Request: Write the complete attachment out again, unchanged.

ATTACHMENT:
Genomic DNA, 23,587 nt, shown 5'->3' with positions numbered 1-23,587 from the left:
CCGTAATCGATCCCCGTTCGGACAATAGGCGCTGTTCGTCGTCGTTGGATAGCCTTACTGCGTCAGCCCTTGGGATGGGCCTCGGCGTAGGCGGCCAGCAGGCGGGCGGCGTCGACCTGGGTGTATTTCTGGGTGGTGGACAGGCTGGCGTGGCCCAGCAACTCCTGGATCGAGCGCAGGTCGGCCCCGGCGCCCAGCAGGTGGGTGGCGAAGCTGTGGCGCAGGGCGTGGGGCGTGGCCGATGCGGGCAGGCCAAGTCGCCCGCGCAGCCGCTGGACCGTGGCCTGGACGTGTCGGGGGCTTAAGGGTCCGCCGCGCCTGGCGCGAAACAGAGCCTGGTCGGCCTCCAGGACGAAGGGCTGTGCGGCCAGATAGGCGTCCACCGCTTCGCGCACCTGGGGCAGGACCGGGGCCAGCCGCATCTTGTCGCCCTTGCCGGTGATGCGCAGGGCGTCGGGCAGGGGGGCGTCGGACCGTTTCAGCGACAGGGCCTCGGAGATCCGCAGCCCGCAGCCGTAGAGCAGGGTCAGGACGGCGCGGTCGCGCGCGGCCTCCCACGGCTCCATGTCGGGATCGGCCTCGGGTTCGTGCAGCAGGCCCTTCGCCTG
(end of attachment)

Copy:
Genomic DNA, 23,587 nt, shown 5'->3' with positions numbered 1-23,587 from the left:
CCGTAATCGATCCCCGTTCGGACAATAGGCGCTGTTCGTCGTCGTTGGATAGCCTTACTGCGTCAGCCCTTGGGATGGGCCTCGGCGTAGGCGGCCAGCAGGCGGGCGGCGTCGACCTGGGTGTATTTCTGGGTGGTGGACAGGCTGGCGTGGCCCAGCAACTCCTGGATCGAGCGCAGGTCGGCCCCGGCGCCCAGCAGGTGGGTGGCGAAGCTGTGGCGCAGGGCGTGGGGCGTGGCCGATGCGGGCAGGCCAAGTCGCCCGCGCAGCCGCTGGACCGTGGCCTGGACGTGTCGGGGGCTTAAGGGTCCGCCGCGCCTGGCGCGAAACAGAGCCTGGTCGGCCTCCAGGACGAAGGGCTGTGCGGCCAGATAGGCGTCCACCGCTTCGCGCACCTGGGGCAGGACCGGGGCCAGCCGCATCTTGTCGCCCTTGCCGGTGATGCGCAGGGCGTCGGGCAGGGGGGCGTCGGACCGTTTCAGCGACAGGGCCTCGGAGATCCGCAGCCCGCAGCCGTAGAGCAGGGTCAGGACGGCGCGGTCGCGCGCGGCCTCCCACGGCTCCATGTCGGGATCGGCCTCGGGTTCGTGCAGCAGGCCCTTCGCCTG